Journey from the ancient city of Cusco to Ollantaytambo

Flying from Puerto Maldonado to Cusco is only about an hour or so, and the flight this time was smooth, and I would learn in the future on other flight that is not usually the case. I was excited to experience the ancient city of Cusco.

Cusco is a city in southeastern Peru, near the Urubamba Valley of the Andes mountain range. In 2013, the city had a population of 435,114, and its elevation is around 11,200 ft.

Cusco was the historic capital of the Inca Empire from the 13th until the 16th-century Spanish conquest. In 1983 Cusco was declared a World Heritage Site by UNESCO with the title “City of Cuzco”. It has become a major tourist destination, hosting nearly 2 million visitors a year. The Constitution of Peru designates it as the Historical Capital of Peru.

Finding my way from the airport gate to ground transportation was comfortable. Eventually, I found my way to the van that would be taking me to the hotel Casa Andina Koricancha in the heart of Cusco.

The street in Cusco are mostly made of brick and are too narrow with steep hills; the drivers can be crazy, so you have to be aware. You can see a wide range of ancient architecture mixed with some more recent buildings. When I arrived at the hotel, a parade was happening in the streets. Many of the catholic schools and soldiers were celebrating a catholic holiday specific to the region. I made my way to the front desk and checked in. I inquired about getting my laundry done as most of my clothes were dirty by this point, and we would be leaving for the Inca Quarry Trail in a few days. The gentleman at the front desk told me it would be charged by weight, which equaled about $3.00 a pound. Arriving at my room, I found a very comfortable bed, three LoL, a nice bathroom, and general accommodations. I unloaded, took a hot shower (which had never felt better), gathered up my laundry, and headed to the lobby. Once at the lobby, I dropped the laundry off, met some friends in the lobby, and headed out to dinner. Walking through Cusco is surreal; the ancient architecture, energy, diversity, and history are all-consuming. The city is full of tourists from all over the world and locals who still mostly practice their traditional trades. We decided to eat at Nuna, a relatively newer restaurant which was recommended by a local. The atmosphere was comfortable, and the service was excellent, although communication can be difficult if you are not fluent in Spanish. I indulged in some pretty good local craft beer. I also decided to try Alpaca, which I have to say is delicious and better than beef. After having a few more drinks, we decided to head back to the hotel because we would be having a meeting with our guides early in mourning about the Inca Quarry Trail hike to Machu Picchu.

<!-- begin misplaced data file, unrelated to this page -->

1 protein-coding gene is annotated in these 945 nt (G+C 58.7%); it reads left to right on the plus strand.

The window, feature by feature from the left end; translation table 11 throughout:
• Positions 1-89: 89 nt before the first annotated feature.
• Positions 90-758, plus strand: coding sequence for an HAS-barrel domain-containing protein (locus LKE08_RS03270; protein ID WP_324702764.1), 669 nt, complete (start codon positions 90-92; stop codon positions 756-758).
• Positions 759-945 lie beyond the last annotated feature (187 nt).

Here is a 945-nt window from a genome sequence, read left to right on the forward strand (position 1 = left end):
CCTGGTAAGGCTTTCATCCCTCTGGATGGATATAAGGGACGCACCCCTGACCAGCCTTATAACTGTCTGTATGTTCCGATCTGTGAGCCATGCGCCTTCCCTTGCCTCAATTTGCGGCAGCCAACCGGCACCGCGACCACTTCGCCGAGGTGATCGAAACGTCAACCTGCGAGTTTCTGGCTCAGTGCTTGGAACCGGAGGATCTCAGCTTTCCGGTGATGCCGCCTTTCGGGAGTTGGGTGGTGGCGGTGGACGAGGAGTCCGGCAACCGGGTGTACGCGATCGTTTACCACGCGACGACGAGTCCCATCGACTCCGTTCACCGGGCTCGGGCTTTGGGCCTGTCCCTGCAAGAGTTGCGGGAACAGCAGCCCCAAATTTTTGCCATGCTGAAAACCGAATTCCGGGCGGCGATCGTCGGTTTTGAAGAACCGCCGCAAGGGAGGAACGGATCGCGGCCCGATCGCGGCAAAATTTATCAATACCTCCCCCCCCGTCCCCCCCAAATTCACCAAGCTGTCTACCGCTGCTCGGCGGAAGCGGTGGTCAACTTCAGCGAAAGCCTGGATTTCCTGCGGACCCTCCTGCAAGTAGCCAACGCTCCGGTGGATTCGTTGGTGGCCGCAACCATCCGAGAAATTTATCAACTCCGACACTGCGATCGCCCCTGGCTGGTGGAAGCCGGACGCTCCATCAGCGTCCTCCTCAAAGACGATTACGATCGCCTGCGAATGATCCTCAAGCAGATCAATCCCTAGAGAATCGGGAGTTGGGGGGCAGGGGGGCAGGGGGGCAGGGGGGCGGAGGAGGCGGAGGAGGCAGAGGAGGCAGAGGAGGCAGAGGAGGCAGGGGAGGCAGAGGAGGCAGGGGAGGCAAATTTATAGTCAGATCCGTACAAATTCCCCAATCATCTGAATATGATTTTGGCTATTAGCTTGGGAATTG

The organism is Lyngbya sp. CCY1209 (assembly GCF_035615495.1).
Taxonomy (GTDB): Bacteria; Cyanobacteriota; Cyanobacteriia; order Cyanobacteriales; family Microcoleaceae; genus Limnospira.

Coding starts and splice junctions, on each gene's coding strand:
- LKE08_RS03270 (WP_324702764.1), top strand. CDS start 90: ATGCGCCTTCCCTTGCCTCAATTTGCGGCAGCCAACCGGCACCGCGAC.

After a good night’s rest, I made my way down to the lobby to have breakfast, pick up my laundry, and went to attend the meeting about the Inca Quarry trail hike. I met with other travelers that would be going on the walk as well as the guides. The primary guide’s name was Hugo, and he was a funny and intelligent man. He explained the route we would take, the length of time, altitude, dangers, precautions, and what to be sure to bring. I would be the only American on the trek but would be joined by a Scottish gentleman, a 60-year-old experienced Aussie bloke, a 33-year-old versed traveler from Portugal, and a 23-year-old girl from the UK, as well as a host of porters and guides. I felt good after the meeting but a bit nervous as I knew it would test my endurance. We parted ways to meet him and the rest of the team in Ollyantambo the following day.

I spent the remainder of the day exploring Cusco, trying different foods, shopping, chocolate factory, and coffee shop. I also explored many beautiful churches, including Cusco Cathedral and San Blas Temple. After exploring for a while longer, I met up with some of the group for dinner, and then we decided to go to an alpaca clothing factory and market.

Alpaca fleece is the natural fiber harvested from an alpaca. It is light or heavy in weight, depending on how it is spun. It is a soft, durable, luxurious, and silky natural fiber. While similar to sheep’s wool, it is warmer, not prickly, and has no lanolin, which makes it hypoallergenic. Alpaca fiber is naturally water-repellent and difficult to ignite. Huacaya, an alpaca that grows soft spongy fiber, has a natural crimp, thus making a naturally elastic yarn well-suited for knitting. Suri has no crimp and therefore is a better fit for woven goods. The designer Armani has used Suri alpaca to fashion men’s and women’s suits. Alpaca fleece is made into various products, from straightforward and inexpensive garments made by the indigenous communities to sophisticated, industrially produced, and expensive products such as suits. In the United States, groups of smaller alpaca breeders have banded together to create “fiber co-ops,” to manufacture alpaca fiber products less expensive.